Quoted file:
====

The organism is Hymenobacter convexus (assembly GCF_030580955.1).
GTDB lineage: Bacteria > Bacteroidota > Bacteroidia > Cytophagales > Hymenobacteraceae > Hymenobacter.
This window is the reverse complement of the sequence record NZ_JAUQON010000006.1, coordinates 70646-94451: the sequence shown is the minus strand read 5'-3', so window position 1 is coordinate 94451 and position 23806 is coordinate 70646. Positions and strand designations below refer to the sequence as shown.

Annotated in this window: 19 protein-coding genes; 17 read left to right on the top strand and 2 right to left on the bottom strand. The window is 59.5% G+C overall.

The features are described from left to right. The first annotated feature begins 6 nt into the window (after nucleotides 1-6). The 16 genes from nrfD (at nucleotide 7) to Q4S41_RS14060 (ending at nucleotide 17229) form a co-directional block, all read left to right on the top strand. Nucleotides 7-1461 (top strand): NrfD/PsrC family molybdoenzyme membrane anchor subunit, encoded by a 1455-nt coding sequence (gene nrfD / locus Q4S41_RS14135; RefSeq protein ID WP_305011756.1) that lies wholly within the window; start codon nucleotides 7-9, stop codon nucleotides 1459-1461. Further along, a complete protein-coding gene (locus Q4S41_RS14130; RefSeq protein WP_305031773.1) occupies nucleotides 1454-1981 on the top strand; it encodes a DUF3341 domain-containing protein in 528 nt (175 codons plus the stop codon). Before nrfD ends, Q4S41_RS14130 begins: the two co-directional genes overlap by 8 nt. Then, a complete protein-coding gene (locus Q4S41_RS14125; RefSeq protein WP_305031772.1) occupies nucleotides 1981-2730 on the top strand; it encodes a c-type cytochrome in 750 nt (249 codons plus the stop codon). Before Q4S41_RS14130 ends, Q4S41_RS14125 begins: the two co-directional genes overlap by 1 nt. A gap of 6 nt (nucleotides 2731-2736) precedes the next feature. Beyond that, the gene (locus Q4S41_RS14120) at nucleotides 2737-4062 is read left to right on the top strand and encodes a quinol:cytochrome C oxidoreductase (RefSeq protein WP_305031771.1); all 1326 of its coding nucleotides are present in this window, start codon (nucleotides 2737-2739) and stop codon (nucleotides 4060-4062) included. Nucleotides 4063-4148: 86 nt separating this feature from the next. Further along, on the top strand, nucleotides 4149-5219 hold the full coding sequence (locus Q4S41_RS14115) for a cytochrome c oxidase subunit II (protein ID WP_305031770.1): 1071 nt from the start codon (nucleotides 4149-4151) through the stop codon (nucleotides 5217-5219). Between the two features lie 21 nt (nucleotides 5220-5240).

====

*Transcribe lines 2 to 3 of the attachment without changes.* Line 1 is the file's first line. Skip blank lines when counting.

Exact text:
GTDB lineage: Bacteria > Bacteroidota > Bacteroidia > Cytophagales > Hymenobacteraceae > Hymenobacter.
This window is the reverse complement of the sequence record NZ_JAUQON010000006.1, coordinates 70646-94451: the sequence shown is the minus strand read 5'-3', so window position 1 is coordinate 94451 and position 23806 is coordinate 70646. Positions and strand designations below refer to the sequence as shown.